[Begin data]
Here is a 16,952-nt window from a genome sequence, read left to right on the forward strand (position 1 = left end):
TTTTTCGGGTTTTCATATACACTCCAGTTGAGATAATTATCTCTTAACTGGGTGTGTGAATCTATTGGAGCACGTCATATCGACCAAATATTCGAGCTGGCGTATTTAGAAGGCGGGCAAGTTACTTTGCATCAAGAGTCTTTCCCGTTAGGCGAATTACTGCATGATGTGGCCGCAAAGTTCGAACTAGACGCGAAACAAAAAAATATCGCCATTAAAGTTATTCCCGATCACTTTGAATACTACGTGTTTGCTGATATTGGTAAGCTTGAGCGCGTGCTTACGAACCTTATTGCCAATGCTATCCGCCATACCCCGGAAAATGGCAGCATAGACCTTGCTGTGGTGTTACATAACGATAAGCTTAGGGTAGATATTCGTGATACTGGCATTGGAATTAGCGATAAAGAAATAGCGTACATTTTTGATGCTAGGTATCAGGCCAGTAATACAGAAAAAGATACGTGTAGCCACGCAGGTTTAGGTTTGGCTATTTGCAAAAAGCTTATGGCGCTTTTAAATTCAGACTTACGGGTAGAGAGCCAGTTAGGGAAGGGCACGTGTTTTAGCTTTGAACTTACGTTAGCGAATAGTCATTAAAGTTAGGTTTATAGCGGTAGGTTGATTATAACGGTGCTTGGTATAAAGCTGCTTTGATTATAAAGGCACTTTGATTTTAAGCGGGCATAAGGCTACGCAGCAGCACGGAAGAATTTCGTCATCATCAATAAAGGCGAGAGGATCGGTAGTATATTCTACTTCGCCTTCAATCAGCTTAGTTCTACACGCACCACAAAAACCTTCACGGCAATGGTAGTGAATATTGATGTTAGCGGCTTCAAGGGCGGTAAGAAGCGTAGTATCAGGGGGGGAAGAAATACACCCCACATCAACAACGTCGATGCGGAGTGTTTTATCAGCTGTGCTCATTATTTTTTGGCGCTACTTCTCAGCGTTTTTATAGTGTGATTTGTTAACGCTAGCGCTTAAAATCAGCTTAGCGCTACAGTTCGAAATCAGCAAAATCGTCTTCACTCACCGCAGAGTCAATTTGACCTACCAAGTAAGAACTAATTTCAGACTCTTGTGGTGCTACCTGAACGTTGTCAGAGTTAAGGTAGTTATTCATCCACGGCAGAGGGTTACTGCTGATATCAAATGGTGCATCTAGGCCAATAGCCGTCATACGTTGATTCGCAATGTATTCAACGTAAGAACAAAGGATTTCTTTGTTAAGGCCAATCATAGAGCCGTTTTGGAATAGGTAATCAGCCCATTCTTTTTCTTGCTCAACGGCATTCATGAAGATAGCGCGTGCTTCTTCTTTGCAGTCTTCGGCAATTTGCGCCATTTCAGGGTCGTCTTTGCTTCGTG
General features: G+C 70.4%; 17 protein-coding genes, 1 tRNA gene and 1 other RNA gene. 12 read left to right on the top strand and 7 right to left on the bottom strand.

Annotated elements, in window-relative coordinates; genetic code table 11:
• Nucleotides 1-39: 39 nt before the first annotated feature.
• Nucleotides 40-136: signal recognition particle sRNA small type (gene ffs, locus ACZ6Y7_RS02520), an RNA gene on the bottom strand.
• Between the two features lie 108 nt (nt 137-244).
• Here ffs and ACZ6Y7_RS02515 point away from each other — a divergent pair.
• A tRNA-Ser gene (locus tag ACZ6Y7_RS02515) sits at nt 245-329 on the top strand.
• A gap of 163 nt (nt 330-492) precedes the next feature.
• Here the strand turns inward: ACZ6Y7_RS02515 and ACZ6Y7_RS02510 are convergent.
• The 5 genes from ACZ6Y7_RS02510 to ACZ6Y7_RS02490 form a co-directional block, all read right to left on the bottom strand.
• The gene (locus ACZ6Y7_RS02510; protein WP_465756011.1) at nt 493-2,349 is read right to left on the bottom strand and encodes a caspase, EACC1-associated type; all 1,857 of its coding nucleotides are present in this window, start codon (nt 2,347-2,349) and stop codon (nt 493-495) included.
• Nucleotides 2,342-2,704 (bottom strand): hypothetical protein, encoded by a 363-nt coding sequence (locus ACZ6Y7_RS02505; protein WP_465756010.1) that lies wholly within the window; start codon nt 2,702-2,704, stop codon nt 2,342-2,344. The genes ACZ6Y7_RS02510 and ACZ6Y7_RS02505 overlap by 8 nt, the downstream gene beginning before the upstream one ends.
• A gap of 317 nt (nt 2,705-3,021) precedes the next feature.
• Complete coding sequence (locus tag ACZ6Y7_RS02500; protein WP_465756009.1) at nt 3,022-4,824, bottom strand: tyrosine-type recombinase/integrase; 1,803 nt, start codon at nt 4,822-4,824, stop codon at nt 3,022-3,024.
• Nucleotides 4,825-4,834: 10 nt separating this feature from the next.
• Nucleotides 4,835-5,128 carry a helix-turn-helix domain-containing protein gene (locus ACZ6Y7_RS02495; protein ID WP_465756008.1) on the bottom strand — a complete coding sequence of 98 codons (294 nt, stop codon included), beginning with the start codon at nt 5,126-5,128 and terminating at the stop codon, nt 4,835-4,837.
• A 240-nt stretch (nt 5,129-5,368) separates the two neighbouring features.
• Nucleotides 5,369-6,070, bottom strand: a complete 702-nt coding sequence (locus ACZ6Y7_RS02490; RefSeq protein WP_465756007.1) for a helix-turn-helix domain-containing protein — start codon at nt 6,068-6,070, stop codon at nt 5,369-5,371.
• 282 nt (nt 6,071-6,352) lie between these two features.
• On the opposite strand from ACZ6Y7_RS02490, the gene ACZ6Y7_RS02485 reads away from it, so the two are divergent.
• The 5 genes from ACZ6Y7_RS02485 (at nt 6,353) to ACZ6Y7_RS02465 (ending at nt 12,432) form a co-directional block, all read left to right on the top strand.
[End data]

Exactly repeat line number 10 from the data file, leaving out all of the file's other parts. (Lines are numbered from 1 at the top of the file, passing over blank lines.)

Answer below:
• A gap of 163 nt (nt 330-492) precedes the next feature.